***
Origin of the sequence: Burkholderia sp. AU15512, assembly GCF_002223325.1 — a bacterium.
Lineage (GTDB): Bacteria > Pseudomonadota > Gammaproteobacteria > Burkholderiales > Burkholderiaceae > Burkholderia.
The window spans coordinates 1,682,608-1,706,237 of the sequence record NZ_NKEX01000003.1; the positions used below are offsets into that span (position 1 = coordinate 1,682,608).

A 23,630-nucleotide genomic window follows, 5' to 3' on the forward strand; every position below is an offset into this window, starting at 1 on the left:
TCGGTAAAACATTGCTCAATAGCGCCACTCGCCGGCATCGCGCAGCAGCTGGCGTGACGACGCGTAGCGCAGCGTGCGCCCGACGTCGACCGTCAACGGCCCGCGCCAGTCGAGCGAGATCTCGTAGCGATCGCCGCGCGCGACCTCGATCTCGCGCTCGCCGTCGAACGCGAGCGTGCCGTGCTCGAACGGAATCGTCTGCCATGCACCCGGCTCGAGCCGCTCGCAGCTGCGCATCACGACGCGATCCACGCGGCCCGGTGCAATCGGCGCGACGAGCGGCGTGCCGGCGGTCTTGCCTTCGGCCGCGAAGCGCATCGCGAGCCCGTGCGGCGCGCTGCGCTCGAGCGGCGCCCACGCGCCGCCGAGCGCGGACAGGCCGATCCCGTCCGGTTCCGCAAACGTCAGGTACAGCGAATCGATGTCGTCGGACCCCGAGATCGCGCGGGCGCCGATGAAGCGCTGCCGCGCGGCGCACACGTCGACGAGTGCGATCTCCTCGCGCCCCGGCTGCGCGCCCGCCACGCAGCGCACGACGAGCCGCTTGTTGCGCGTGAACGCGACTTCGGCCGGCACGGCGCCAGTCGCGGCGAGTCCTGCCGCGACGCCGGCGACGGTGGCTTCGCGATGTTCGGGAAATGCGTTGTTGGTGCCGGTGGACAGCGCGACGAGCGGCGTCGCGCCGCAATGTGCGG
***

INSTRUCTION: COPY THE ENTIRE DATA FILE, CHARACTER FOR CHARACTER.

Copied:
Origin of the sequence: Burkholderia sp. AU15512, assembly GCF_002223325.1 — a bacterium.
Lineage (GTDB): Bacteria > Pseudomonadota > Gammaproteobacteria > Burkholderiales > Burkholderiaceae > Burkholderia.
The window spans coordinates 1,682,608-1,706,237 of the sequence record NZ_NKEX01000003.1; the positions used below are offsets into that span (position 1 = coordinate 1,682,608).

A 23,630-nucleotide genomic window follows, 5' to 3' on the forward strand; every position below is an offset into this window, starting at 1 on the left:
TCGGTAAAACATTGCTCAATAGCGCCACTCGCCGGCATCGCGCAGCAGCTGGCGTGACGACGCGTAGCGCAGCGTGCGCCCGACGTCGACCGTCAACGGCCCGCGCCAGTCGAGCGAGATCTCGTAGCGATCGCCGCGCGCGACCTCGATCTCGCGCTCGCCGTCGAACGCGAGCGTGCCGTGCTCGAACGGAATCGTCTGCCATGCACCCGGCTCGAGCCGCTCGCAGCTGCGCATCACGACGCGATCCACGCGGCCCGGTGCAATCGGCGCGACGAGCGGCGTGCCGGCGGTCTTGCCTTCGGCCGCGAAGCGCATCGCGAGCCCGTGCGGCGCGCTGCGCTCGAGCGGCGCCCACGCGCCGCCGAGCGCGGACAGGCCGATCCCGTCCGGTTCCGCAAACGTCAGGTACAGCGAATCGATGTCGTCGGACCCCGAGATCGCGCGGGCGCCGATGAAGCGCTGCCGCGCGGCGCACACGTCGACGAGTGCGATCTCCTCGCGCCCCGGCTGCGCGCCCGCCACGCAGCGCACGACGAGCCGCTTGTTGCGCGTGAACGCGACTTCGGCCGGCACGGCGCCAGTCGCGGCGAGTCCTGCCGCGACGCCGGCGACGGTGGCTTCGCGATGTTCGGGAAATGCGTTGTTGGTGCCGGTGGACAGCGCGACGAGCGGCGTCGCGCCGCAATGTGCGG